It’s been a while since you’ve been in school. But not much has changed when it comes to having to show your work. Especially when interviewing for a new job or trying to secure a promotion or pay raise. Keeping this in mind when preparing for interviews will help you move forward in your job search and your career path.

If you also have an upcoming interview and would like to receive coaching or schedule a mock interview, click here to complete the paNASH intake form. I’d love to help you land a job offer!

Related resources

Why There’s Always Room for Improvement in Your Career and Your Life

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This week is the opening ceremonies of the Tokyo Olympics. My favorite Olympic event has always been women’s gymnastics, with diving being a close second. This YouTube video of what women’s gymnastics looked like in 1936 always cracks me up.

What was once considered impressive, is now funny because it’s sub-par based on today’s competitive standards. But the video is also a reminder of how there’s always room for improvement in our careers and our lives.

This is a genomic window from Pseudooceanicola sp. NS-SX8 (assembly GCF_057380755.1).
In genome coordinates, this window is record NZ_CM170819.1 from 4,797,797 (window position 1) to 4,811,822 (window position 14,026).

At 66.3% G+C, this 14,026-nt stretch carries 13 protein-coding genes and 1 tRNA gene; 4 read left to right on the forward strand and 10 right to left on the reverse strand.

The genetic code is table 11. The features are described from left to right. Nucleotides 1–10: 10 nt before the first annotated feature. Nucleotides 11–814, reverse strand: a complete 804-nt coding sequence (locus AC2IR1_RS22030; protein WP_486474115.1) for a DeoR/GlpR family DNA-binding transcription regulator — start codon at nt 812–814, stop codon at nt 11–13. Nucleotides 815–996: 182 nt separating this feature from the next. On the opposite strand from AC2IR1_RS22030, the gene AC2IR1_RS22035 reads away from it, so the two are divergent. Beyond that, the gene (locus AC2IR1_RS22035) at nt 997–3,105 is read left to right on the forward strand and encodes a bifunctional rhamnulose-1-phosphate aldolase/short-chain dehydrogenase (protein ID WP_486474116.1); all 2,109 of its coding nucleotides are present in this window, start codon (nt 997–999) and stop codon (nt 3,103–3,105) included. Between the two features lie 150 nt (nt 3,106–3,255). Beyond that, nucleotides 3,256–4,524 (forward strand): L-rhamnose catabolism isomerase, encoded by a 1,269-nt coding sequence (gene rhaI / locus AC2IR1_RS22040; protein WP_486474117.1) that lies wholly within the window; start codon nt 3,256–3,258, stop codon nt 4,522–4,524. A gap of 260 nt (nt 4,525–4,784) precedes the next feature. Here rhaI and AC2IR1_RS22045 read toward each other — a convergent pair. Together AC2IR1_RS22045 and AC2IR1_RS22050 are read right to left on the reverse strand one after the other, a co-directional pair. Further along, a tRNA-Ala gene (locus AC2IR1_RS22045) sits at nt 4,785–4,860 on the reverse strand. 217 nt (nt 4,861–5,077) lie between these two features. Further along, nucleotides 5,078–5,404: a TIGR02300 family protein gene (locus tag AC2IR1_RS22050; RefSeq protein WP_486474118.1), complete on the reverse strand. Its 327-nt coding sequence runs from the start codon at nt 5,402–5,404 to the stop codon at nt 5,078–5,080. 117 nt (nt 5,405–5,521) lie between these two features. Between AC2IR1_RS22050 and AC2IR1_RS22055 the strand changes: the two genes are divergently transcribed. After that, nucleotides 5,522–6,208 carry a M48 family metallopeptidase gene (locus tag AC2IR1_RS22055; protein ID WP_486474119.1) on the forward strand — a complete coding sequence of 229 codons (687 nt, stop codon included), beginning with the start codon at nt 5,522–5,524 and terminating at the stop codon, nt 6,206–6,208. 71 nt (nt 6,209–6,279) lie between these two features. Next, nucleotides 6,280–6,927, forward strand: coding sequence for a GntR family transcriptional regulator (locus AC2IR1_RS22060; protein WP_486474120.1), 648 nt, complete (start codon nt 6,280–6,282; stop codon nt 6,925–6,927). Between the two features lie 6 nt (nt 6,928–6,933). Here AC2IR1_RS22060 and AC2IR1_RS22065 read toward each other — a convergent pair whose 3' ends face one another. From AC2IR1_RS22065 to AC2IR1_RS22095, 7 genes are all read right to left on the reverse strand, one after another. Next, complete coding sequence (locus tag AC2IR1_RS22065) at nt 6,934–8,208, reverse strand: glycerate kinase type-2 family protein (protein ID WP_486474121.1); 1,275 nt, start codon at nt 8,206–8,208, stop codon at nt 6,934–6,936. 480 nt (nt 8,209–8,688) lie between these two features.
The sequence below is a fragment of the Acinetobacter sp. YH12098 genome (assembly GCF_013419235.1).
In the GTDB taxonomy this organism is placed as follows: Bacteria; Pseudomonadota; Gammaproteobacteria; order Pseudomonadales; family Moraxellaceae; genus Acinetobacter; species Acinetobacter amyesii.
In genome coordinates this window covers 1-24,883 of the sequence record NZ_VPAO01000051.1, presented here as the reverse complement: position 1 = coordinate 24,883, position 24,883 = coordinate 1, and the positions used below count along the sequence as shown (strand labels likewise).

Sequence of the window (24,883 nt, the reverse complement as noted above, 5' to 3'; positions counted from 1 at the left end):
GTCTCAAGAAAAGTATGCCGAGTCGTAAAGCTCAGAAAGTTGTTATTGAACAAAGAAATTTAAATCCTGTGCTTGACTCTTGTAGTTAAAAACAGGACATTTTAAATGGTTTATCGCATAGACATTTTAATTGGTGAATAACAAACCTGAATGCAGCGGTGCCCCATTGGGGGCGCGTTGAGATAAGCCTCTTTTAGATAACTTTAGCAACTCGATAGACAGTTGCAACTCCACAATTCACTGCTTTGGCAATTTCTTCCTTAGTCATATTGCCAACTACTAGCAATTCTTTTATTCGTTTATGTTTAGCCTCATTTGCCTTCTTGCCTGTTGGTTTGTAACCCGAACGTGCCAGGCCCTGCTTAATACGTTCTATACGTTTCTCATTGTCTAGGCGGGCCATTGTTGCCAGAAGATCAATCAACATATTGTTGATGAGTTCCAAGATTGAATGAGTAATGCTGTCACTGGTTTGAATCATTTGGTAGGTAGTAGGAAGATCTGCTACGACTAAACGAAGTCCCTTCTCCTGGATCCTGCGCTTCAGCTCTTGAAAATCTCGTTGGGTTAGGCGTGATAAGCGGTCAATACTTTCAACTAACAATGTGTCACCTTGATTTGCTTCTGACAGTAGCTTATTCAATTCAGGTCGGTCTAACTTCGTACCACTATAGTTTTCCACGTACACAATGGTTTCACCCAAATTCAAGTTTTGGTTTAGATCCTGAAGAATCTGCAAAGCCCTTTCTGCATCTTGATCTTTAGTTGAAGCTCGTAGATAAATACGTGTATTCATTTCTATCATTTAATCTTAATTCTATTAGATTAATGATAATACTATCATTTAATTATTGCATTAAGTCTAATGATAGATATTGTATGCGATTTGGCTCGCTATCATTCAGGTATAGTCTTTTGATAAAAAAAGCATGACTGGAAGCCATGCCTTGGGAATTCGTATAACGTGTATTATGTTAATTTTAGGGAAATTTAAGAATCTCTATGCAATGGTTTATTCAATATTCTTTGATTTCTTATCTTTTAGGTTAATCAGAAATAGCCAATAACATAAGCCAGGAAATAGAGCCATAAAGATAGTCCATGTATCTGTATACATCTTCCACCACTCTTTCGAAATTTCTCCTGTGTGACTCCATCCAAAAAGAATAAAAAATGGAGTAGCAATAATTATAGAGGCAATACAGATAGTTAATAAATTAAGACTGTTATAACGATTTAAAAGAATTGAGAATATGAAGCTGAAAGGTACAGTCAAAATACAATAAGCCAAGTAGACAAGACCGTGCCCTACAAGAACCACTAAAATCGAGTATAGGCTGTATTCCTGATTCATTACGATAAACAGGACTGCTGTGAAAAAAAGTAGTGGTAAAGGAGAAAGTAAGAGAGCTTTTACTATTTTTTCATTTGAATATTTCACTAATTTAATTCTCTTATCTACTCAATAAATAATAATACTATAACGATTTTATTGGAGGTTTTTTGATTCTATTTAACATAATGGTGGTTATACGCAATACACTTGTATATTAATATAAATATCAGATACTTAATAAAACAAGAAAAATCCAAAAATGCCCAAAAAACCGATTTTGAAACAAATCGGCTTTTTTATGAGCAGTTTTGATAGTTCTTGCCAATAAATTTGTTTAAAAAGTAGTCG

The improvements and advancements in gymnasts’ skill levels and techniques since the 1930s didn’t happen overnight. These changes occurred incrementally over time. They evolved as athletes continued to improve and push their limits with the help of their coaches.

How can you find room for improvement in your career and your life?

Do you want to evolve in your career or your life? If so, there are things you can do to create room for improvement. And you can do so over time. In fact, sometimes it’s better to take small steps over an extended period of time. Incremental improvement prevents you from getting overwhelmed, frustrated, and discouraged. It keeps you from giving up too soon.

Therefore, I suggest inserting slightly more difficult challenges into your ordinary routine on a regular basis over time. This may require a little creativity, along with a few steps outside your comfort zone.